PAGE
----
How Do CGRPs Work? Key and Lock Analogy

During the 60th Annual American Headache Society (AHS) Scientific Conference in San Francisco, I had the distinct pleasure of sitting down with Dr. David Dodick, professor of neurology and a headache specialist at the Mayo Clinic in Phoenix, Arizona. In part one of this interview, Dr. Dodick discussed the importance of setting realistic expectations on how this new treatment – CGRPs, may reduce migraine frequency. In part two of our discussion, Dr. Dodick explains how CGRP antibodies function like a key and a lock and how future forms of this medication are also promising.

The good news and the bad news

Dr. Dodick candidly explains, “The bad news is you have maybe a 1 in 5 chance of not responding in the right way… The good news is there’s more coming.” Based on his key and lock analogy, there’s hope for those who try the new treatment but may not respond to the “lock antibodies” as they may respond to the “key antibodies” that are developed in the future.

Join the discussion

Want to know how others living with migraine are doing with this new treatment? Check out the discussion in the forums section of the community or ask a question in the Q&A section.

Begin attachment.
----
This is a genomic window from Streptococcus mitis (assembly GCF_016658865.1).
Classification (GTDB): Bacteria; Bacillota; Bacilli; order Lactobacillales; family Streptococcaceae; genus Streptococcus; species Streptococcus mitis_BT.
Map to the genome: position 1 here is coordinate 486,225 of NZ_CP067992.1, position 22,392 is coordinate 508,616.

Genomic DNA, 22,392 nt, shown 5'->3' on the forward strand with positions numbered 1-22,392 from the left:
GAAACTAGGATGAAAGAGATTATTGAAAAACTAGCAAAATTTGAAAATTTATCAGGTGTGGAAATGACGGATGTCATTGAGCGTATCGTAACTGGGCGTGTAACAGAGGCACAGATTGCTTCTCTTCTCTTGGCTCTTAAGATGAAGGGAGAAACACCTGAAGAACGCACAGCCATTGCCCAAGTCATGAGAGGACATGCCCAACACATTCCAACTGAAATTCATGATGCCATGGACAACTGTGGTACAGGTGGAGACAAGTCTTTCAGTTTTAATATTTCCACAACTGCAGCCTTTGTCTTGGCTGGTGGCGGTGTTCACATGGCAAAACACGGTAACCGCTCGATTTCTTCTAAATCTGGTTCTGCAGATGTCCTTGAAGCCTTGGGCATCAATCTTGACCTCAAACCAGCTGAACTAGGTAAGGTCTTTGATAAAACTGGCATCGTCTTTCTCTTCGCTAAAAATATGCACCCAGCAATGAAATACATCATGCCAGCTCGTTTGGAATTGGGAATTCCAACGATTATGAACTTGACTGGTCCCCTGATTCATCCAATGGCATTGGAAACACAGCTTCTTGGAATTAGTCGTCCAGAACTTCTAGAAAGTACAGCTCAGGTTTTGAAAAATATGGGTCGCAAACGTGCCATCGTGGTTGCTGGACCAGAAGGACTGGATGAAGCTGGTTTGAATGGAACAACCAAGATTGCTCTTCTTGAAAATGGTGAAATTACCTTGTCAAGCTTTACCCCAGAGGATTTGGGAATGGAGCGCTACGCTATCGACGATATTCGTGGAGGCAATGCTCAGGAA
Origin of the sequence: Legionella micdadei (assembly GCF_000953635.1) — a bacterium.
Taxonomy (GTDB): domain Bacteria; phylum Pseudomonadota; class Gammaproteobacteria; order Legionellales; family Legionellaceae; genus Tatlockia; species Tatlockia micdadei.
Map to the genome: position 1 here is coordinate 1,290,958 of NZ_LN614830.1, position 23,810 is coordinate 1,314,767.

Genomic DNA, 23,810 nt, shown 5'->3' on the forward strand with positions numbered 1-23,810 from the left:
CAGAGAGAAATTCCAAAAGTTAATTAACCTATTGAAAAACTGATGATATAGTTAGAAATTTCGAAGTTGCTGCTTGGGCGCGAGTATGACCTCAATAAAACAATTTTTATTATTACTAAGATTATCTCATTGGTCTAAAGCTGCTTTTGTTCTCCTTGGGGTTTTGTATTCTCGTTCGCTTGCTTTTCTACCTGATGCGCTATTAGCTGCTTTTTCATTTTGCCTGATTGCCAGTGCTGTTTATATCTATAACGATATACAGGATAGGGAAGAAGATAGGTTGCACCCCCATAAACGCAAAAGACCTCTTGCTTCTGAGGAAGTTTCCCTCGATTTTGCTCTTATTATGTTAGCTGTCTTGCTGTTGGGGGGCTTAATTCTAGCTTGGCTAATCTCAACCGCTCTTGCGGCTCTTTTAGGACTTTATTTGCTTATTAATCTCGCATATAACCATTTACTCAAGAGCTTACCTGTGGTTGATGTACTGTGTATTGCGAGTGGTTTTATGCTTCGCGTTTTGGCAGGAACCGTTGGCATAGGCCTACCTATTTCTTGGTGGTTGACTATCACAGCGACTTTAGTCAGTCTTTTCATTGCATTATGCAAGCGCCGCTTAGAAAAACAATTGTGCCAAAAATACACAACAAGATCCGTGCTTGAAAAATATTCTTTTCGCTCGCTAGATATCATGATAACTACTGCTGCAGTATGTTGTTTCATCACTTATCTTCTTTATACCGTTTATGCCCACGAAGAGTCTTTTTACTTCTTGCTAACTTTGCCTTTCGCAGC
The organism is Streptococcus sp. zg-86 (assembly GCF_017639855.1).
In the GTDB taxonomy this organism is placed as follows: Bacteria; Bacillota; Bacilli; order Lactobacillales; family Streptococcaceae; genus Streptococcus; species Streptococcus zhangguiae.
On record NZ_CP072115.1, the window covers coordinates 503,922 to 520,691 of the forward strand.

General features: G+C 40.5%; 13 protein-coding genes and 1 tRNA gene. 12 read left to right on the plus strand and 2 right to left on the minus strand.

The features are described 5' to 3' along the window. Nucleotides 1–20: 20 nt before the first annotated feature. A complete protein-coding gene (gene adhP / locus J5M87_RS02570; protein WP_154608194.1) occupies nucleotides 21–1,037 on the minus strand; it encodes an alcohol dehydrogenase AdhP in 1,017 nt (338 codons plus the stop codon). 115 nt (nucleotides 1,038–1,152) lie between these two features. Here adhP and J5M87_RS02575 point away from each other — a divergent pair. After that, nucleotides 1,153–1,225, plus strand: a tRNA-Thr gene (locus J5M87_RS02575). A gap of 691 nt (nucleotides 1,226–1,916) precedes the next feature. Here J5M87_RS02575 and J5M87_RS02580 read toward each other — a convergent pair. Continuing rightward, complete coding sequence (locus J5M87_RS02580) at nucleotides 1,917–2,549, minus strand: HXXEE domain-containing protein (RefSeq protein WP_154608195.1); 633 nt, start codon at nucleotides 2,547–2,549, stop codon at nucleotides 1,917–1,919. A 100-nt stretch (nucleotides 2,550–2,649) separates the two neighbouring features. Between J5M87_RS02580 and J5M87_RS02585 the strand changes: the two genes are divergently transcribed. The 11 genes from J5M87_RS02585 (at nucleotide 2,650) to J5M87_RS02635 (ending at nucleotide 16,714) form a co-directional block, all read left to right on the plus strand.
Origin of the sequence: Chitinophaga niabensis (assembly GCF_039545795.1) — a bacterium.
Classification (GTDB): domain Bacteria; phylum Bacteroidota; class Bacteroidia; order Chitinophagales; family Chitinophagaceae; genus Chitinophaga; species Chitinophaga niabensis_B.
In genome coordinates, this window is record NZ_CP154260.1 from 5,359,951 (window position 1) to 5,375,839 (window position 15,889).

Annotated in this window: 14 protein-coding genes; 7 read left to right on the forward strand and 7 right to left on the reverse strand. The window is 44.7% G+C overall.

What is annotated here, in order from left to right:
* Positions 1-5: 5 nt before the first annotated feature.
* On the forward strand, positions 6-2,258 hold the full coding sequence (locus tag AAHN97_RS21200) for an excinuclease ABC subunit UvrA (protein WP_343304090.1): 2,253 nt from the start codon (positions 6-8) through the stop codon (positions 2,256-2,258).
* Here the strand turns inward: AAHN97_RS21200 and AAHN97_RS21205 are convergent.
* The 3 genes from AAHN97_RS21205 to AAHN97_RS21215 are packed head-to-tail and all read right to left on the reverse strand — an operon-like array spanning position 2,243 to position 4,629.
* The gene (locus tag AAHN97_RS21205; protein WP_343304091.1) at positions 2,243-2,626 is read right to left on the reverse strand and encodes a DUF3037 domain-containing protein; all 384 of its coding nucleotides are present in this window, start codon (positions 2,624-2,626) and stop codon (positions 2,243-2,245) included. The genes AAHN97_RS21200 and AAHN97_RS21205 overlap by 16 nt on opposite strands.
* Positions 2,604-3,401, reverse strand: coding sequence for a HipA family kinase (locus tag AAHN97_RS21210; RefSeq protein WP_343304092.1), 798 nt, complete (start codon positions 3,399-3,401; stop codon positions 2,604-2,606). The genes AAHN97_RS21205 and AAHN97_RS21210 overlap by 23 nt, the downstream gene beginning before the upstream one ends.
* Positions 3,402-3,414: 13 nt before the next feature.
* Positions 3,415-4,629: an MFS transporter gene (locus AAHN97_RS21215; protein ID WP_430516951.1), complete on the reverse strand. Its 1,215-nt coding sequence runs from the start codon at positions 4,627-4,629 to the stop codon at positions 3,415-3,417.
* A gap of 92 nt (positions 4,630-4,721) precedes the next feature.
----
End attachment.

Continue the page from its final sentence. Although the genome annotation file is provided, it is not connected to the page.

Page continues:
This article represents the opinions, thoughts, and experiences of the author; none of this content has been paid for by any advertiser. The team does not recommend or endorse any products or treatments discussed herein. Learn more about how we maintain editorial integrity here.


View Comments (2)
  • wappaw
    2 months ago

    Just started Aimovig 11/8/2018. Hoping it will reduce the frequency of my migraines. I have been working in the yard which will normally cause shoulder, neck, and back pain; which triggers a migraine. So far the shoulder, neck, and back pain are present, but thankfully no migraine!

  • Mixi
    5 months ago

    It’s very encouraging to know that some new treatment will be available soon….. can’t be soon enough 😉

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